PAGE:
He remembers the crunching sound and feel of his footsteps on gravel as he walked north from Alexandria, across the Potomac, and back to his bike. Were they watching him as he walked?
Are they following us now? He turns around and looks out the back window of the car.
“You’re not going to see anything back there,” Ellen says. “This isn’t a movie from 2010.”
He peers up, through the windshield. “If any drones are following us,” she says, “they’re no bigger than bees. They might even look like bees. Kind of useless to look for them.” Though Ellen’s an artist, she’s up to date on spy gadgets. Some of her contract work for the Pentagon includes drone design, which on occasion she incorporates into her leggings and blouses.
Ralf sits back. He’s small, dark and wiry, with deep-set violet eyes and black hair that curls around his ears. He’s good-looking, to such a degree that his mother convinced him to avoid all of the enhancements they were offering in middle school. He contemplates human beauty, and pictures Ellen without the Artemis package. That reminds him of Suzy, which in turn reminds him once again of the fix he’s in. Funny, he thinks, how thoughts meander in the wet brain.
The car speeds ahead, past crumbling clapboard houses and deserted strip malls, and under rusted and rickety bridges. There was a time, Ralf thinks, when society marked its progress on the physical landscape, building skyscapers, the Golden Gate Bridge, the Eiffel Tower, even stately porched homes, like his mother’s place in Montclair. But in the last half century or so, most of the landmark projects have been virtual. What new physical construction there is comes from the Chinese, who have money for such things. For most Americans, he thinks, progress is defined in apps. The physical Oklahoma looks abandoned.
They pass a sign for a Civil War battle at Honey Springs. A Civil War battle in Oklahoma? Ralf wonders if he lugged around that morsel of data, unknown and unread, in his processor for twenty-eight years. He considers the trove of information stored on that chip, entire years of video, every virtual world he’s ever entered, every song he has ever heard, every conversation he’s ever had, the full database of all his messaging, even much of his sex life. All of it gone.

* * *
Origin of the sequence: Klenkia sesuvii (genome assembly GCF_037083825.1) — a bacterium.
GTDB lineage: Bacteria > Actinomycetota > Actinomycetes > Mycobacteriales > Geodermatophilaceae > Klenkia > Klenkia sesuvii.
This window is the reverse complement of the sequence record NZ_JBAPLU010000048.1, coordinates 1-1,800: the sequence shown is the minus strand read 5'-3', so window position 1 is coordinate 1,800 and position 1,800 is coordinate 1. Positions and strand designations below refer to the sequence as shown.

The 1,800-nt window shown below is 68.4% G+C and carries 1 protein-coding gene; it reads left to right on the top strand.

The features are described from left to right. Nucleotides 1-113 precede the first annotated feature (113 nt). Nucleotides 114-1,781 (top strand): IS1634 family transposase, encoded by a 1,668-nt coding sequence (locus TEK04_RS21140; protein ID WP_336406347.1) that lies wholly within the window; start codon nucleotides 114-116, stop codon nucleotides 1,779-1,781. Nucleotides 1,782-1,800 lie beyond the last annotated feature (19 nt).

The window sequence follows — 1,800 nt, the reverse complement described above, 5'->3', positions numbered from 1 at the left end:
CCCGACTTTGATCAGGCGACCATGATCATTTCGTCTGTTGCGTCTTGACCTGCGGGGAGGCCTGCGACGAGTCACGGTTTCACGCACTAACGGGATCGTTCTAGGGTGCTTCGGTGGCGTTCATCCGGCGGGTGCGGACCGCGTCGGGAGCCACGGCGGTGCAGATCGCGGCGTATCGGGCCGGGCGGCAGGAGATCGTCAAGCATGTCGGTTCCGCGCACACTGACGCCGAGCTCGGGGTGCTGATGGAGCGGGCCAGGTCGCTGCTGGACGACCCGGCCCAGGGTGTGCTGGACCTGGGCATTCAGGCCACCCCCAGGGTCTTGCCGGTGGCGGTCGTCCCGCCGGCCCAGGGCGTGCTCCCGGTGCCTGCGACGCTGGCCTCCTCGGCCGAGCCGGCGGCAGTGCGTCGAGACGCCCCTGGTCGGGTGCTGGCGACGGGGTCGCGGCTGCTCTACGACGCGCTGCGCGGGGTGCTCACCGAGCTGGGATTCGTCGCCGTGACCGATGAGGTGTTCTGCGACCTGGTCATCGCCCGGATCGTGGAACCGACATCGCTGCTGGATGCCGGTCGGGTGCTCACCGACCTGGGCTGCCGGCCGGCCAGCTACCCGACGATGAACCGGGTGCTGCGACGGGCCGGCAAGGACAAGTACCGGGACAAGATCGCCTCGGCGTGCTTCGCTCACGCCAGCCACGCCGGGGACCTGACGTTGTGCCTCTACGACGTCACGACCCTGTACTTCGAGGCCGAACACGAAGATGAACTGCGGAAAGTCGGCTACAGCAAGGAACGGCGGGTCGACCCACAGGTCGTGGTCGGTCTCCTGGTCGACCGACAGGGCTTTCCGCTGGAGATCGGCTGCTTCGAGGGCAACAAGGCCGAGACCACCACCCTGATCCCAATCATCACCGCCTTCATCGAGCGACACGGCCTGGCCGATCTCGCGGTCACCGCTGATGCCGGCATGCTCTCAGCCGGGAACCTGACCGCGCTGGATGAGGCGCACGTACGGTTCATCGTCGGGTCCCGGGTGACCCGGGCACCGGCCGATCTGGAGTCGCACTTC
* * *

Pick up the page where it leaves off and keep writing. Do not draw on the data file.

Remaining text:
“Listen,” Ellen says, stirring him from his reverie. “How about this? You tell me what you know. I’ll do the same.”
He pauses for a moment. “It’s classified,” he says.
In their three years together, she has heard that same phrase a thousand times. “Let me get this straight,” she says. “They tie you down, take out your boost, patch you up, and send you as a wild man down to El Paso, and you have to protect their secrets?”
Ralf wants to tell her what he knows. But first he’s attempting to run risk-reward calculations in a brain not built for such work. It’s painfully slow, and does not deliver answers, only ideas.
“They didn’t send me to El Paso,” he finally says. “That was my plan.”
“Because your brother lives there?”
“My family has roots there, too,” he says. “My grandmother grew up there. Her father was a big shot on a newspaper.”
“That’s quaint,” Ellen says, before returning to Ralf’s brother. “I thought you two didn’t get along. Now, he’s the one you run to?”
“I wouldn’t call it running, exactly.”
“I’m taking a trip,” Ralf says.
“Semantics,” Ellen says flatly. She gestures toward the backseat. “So you usually take trips with no more luggage than that disgusting gym bag of yours?”
“Actually, I wasn’t even planning on bringing that.”
Ellen pauses and looks at him. He stares straight ahead, as if he were driving the machine. These kinds of conversations, he thinks, would be a lot easier if he had driving to focus on.
“Let me tell you what I worry about,” she says.
He glances at her and nods.
“I’m worried that you want to go to Juárez to be at home with all of those wild people. I love you, Ralf, I really do. But that is the single-most… It’s the scariest place on earth, and if you want to live there, or even visit, we’ve got a big problem.”
“Don’t worry,” he says. “My destination’s El Paso, not Juárez.”
Ellen studies his profile and concludes, after a few seconds, that further questions will get her nowhere. So she sits back, and as the car hurtles west through Oklahoma, she tells him her side of the story.
Two days ago, Ellen says, she was working at home, creating herds of dinosaurs for a virtual safari site, when she got a message from her friend Robin. “She said they were rounding up every Artemis they could find. Tall ones, fat ones, every shape and flavor.”
“The government.” Then she stops for a moment, replaying the conversation. “Actually, she didn’t say that… but I assumed it was. I messaged you twenty-three times and couldn’t even leave a note.”
By messaging friends in her network, and friends of friends, Ellen learned that young men wearing green sweaters had arrested two Artemis women, or Artemi, at a lunch spot on Capitol Hill. Fifteen minutes later, they picked up one near Chinatown, and then one in Farragut Square. “I did the numbers and figured they were eighteen to twenty-three minutes from our house,” Ellen says. “So I got in the car.”